Makin mu­sic

Mu­si­cian Mick Makin is happy play­ing around the traps of Townsville, as JOSH AL­STON re­ports

Townsville Bulletin - - The Guide -

IT seems th­ese days the big bands and bright lights of huge clubs dom­i­nate en­ter­tain­ment head­lines. But as vet­eran gui­tarist Mick Makin knows all too well, there is a lu­cra­tive ca­reer to be had as an acous­tic duo in North Queens­land.

Mick came to Townsville in 2002 to find his daugh­ter — and never went home.

Home to Mick th­ese days is the Metropole Ho­tel on Palmer St, where he has played count­less gigs over the past four years along­side well­re­spected singer Anna Weatherup and var­i­ous other lo­cal mu­sos.

‘‘Anna and I have played about 25 wed­dings in that time and we’ve had res­i­den­cies at the casino, Molly Malone’s, Por­traits, we’ve had res­i­den­cies just about ev­ery­where,’’ he said.

‘‘When I’m not work­ing any­where else I’m work­ing here.

‘‘It’s been good, I’ve met and played with a lot of fan­tas­tic mu­si­cians in that time.’’

But a pe­riod of sick­ness knocked the wind out of Mick’s sail this year and he even con­tem­plated giv­ing the whole thing away.

Un­til he came across Mer­lin’s Traf­fic front­man and solo artist Heath Bur­dell.

‘‘We’ve been play­ing in tan­dem on a Fri­day and Satur­day night when he’s not work­ing with his band,’’ Mick said.

‘‘That’s been re­ally good be­cause I haven’t been well, I’ve had a cou­ple of sick­ies.

‘‘Par­tic­u­larly af­ter Anna (Weatherup) left to go Bris­bane I’ve been a bit ’I don’t feel like do­ing this any more’.’’

The pair look and sound like chalk and cheese, but the com­bi­na­tion has been work­ing and has rein­vig­o­rated Mick.

‘‘Heath has been a real breath of fresh air for me,’’ he said.

‘‘He’s a young guy that I think is go­ing to be very suc­cess­ful, he’s given me a whole boost of mo­ti­va­tion.

‘‘I’m more coun­try, he’s more rock and I play in­stru­men­tals over din­ner some­times whereas Heath is more full on.’’

And the for­mer jour­nal­ist from Melbourne has even man­aged to find the time to piece to­gether some orig­i­nal ma­te­rial, some­thing he finds vi­tal to stay pas­sion­ate in the mu­sic in­dus­try.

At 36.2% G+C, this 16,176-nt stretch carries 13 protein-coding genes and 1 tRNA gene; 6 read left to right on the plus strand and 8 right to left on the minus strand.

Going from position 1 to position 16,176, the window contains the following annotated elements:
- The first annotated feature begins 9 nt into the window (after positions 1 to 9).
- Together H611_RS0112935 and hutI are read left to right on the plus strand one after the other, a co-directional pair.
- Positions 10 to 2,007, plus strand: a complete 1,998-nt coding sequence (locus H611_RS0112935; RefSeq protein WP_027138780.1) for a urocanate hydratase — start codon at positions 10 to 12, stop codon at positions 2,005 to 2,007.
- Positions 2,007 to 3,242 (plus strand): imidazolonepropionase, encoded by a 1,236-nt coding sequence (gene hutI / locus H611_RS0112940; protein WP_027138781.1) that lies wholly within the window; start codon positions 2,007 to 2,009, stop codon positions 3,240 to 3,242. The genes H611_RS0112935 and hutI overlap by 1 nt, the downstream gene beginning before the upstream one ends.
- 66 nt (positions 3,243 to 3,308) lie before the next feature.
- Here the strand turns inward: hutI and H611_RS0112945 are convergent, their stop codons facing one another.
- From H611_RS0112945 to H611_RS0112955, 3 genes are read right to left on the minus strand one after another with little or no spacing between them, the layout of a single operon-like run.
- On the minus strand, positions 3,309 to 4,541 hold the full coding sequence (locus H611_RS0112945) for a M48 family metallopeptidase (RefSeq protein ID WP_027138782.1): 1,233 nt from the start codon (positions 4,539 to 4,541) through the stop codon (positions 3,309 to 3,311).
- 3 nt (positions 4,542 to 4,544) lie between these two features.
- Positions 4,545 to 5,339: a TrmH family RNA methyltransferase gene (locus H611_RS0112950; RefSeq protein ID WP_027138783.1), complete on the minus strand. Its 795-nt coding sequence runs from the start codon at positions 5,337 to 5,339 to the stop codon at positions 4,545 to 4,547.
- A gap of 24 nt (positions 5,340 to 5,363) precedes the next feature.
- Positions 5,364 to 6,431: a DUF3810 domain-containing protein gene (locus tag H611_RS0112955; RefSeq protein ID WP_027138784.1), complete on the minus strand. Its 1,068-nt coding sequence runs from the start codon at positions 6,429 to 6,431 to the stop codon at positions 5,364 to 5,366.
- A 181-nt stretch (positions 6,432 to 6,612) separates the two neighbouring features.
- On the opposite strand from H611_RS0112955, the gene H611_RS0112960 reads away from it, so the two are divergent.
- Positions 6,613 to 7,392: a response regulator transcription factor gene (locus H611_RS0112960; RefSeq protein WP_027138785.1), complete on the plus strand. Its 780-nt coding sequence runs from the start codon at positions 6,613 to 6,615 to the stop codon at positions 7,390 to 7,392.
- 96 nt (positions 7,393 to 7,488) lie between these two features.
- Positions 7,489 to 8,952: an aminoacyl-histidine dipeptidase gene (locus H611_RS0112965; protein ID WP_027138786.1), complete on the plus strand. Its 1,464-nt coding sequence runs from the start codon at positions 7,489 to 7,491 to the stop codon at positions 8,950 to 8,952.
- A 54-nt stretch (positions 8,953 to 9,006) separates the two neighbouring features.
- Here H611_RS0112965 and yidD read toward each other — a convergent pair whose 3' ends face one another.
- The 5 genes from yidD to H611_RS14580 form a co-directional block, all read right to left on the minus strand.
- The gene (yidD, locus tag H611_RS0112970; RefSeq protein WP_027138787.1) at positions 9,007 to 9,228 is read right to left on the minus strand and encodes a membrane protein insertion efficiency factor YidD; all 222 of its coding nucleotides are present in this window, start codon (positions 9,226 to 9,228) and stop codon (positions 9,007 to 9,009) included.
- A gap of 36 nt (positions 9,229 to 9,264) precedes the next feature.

‘‘It’s ex­tremely im­por­tant and it’s been re­ally grat­i­fy­ing for me the re­sponse I’ve got from it,’’ he said.

‘‘I’ve got a live record­ing that is avail­able to peo­ple and they’ve been snap­ping it up.’’

Mick de­scribes him­self as ‘mostly coun­try’ and plays a variety of in­stru­ments in­clud­ing the banjo, man­dolin and his trusty gui­tar.

Be­fore ven­tur­ing north, Mick knocked around in a band in Bris­bane.

‘‘In Bris­bane I played (in a band) for a num­ber of years,’’ he said.

‘‘It was the last time since my 20s I’ve played in a band.’’

But the dy­namic of a duo or per­form­ing solo was what re­ally ap­pealed to Mick — and the money’s not half bad ei­ther.

‘‘There’s a lot more avail­able to you, but then again you can’t get stuff like up­stairs at The Ex­change ei­ther,’’ he said.

‘‘A lot of bands around town get what we get (paid) but there’s four or five of them.’’

Part of the ap­peal of Mick’s shows are the or­ganic sound he pro­duces — no dig­i­tal trick­ery here.

‘‘We don’t use back-up tracks or any­thing like that, it’s all gui­tar,’’ he said.

Mick be­came pas­sion­ate about mu­sic at a very young age and al­though he never re­ally saw him­self as a full-time mu­si­cian, he aimed to learn all her could.

‘‘It’s just some­thing I’ve been able to do and I’m very very lucky that I can,’’ he said.

And when his good friend Wayne McDon­ald bought the Metropole the script was writ­ten for Mick to settle down in Townsville and play his mu­sic full-time.

‘‘It just all came to­gether,’’ he said.

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